I hope that this might help you too, if you hadn’t already thought about it that way.
    I hope you continue to feel better. I’m going to keep reading your blog.
    Mary xx

    1. Hello lovely Mary, it is so lovely of you to visit and I appreciate you writing to me.
      Thank you so much for sharing your new perspective, that is interesting and it compeletely makes sense. It reminde me that I’ve heard of the ‘freeze’ (as in fight, flight or freeze) mode, so this could be the same thing? Worth investigating further for sure.
      I hope you continue to feel better lovey one, and I look forward to conencting with you again.
      Love and hugs Xxx

  2. Helen, my darling, I’m truly honoured and humbled to be featured here on your gorgeous page. Keep shining your light, my love- the world needs it.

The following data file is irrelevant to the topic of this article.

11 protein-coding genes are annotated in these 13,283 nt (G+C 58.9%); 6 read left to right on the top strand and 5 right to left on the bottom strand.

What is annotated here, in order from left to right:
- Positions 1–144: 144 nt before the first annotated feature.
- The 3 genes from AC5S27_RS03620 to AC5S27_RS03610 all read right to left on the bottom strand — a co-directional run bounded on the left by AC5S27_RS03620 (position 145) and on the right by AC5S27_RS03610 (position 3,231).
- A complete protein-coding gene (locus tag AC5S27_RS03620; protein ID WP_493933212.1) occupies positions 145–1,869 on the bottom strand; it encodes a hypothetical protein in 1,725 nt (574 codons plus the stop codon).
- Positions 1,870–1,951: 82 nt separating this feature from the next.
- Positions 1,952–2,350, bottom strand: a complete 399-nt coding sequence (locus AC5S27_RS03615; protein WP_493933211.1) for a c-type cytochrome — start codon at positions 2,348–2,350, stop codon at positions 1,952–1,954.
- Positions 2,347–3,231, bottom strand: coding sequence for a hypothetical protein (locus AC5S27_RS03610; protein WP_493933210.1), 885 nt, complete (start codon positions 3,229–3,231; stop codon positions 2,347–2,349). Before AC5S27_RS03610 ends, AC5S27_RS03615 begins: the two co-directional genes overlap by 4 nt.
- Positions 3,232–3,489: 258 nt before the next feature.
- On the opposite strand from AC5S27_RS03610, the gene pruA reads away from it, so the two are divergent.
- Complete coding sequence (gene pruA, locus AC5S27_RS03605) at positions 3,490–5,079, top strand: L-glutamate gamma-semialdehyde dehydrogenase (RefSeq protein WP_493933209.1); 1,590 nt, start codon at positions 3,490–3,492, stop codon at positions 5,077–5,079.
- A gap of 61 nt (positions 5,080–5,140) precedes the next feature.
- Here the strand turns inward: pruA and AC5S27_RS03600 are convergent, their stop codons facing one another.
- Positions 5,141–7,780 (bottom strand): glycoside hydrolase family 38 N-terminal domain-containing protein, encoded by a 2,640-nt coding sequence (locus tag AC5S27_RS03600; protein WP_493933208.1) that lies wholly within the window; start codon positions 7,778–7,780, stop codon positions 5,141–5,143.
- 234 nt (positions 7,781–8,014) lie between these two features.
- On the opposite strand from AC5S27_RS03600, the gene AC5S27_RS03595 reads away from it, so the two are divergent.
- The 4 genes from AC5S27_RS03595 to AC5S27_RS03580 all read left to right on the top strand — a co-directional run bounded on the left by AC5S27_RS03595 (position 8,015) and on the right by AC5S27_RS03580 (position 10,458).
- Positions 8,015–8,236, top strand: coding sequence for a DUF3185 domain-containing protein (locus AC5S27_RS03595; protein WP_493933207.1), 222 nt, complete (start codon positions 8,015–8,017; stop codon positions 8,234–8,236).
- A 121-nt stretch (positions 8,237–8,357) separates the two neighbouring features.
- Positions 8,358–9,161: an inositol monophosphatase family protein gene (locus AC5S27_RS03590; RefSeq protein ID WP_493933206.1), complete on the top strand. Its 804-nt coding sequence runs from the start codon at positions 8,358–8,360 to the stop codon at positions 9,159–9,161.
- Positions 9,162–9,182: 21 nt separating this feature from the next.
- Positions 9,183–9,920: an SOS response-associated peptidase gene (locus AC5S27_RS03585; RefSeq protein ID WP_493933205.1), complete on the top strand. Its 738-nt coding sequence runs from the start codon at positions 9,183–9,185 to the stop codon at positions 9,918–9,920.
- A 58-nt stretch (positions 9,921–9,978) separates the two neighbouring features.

Sending you so much love,
    Katie xxx

    1. Katie!! I am so excited you came to visit and I really appreciate your lovely kind comment. Thank you for all that you are, you really make a difference (and you’ve totally made my day 🙂 ). Keep shining your beautiful light my lovely one, lots of love to you Xxx

  3. Sorry to hear you’ve been having a rough time. I agree the relapses are tough but then we learn so much from them! I too am learning that I need to rest more and not rush ahead doing loads the second I feel a bit better!!! Calmly and slowly does it. I didn’t know our fight and flight mode kicks in when we are feeling really low in energy. I’d like to learn more about this so the source would be very helpful. That explains an awful lot about my symptom pattern. I practically become a recluse when my energy is very low due to anxiety, panic attacks, etc.
    Big hugs, love and healing my lovely friend.
    No need to reply to this message for now, just take it easy